Blogs Bog Us Down

Dervla Murphy was (and is) one of the most acclaimed travel writers of our time. Her work has even influenced Paul Theroux, the editor of several Best American Travel Writing anthologies.

And she believes that blogging is doing the opposite of what people say it does.

She recalls a time in Jaffa. She was staying in a hostel, with the typical backpacking crowd fell in  with her and other “white hair” people like herself.

Where she remembered this common space as a place of conversation, of shared experiences and addresses and contact information, writers of our age would remember this: free wifi.

She says that although blogging supposedly “opens up the world” to people, she really just sees writers and bloggers digitally maintain their original space while displacing themselves only physically.

Of course, this is from a writer who is already well-versed in publishing. She has agents and publishers at her disposal after decades of hard work.

But if she had to do it all over again, she says she would take the traditional route.

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2 thoughts on “Blogs Bog Us Down

  1. daydreambeliever95 March 5, 2015 / 10:38 pm

    It was interesting getting to see a negative view of blogging. I can certainly see where Murphy was coming from; it is like the professional version of seeing a group of people sitting at a table together, all texting and not speaking. I suppose in an ideal world, we would find some perfect balance between the two. But I would say that currently, we will just have to weigh the pros and cons of both systems, and try to walk the line of that ideal balance as well as we can.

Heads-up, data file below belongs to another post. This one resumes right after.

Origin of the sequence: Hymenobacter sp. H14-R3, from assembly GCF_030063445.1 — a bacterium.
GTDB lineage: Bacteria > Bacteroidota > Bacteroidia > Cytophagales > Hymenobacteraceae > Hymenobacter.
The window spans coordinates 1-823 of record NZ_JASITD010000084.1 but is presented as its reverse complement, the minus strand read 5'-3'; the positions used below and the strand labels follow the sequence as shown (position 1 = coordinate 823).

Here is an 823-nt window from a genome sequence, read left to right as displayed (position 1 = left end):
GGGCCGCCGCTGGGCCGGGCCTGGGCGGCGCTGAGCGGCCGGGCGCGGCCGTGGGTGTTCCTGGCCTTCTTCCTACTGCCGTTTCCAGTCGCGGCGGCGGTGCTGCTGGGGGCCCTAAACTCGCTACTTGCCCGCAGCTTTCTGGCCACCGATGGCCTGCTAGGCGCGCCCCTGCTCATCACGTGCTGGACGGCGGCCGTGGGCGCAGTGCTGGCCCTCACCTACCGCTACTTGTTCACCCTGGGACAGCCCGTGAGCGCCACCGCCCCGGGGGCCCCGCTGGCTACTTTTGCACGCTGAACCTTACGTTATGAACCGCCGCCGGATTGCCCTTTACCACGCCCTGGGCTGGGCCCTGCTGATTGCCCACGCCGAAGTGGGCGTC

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  2. Jasmine Ly March 9, 2015 / 11:13 pm

    I feel like the debate between technology lovers and technology haters is pretty cleanly divided between a generational edge. It’s always us Millennials, standing on the peak of Machu Picchu, spending 2 hours framing that perfect Instagram shot instead of taking in the sights. But I really don’t think technology, including blogging, has done as great a damage as so many claim. I would think that, especially in a field like travel blogging, blogs had become a useful tool for documenting travel in an online space, connecting with other writers traveling to similar places, and increasing tourism in places one wouldn’t normally find in an airport brochure. Maybe those who dislike blogging are just upset that the mystery that once shrouded their travels no longer exists because of the increased documentation of a more technological age. Of course, I’m not an expert on travel writing, and my side of this technology battle is permeated with Millennial/Internet/social media bias (brainwashing?) Nevertheless, it’s a very tricky debate.

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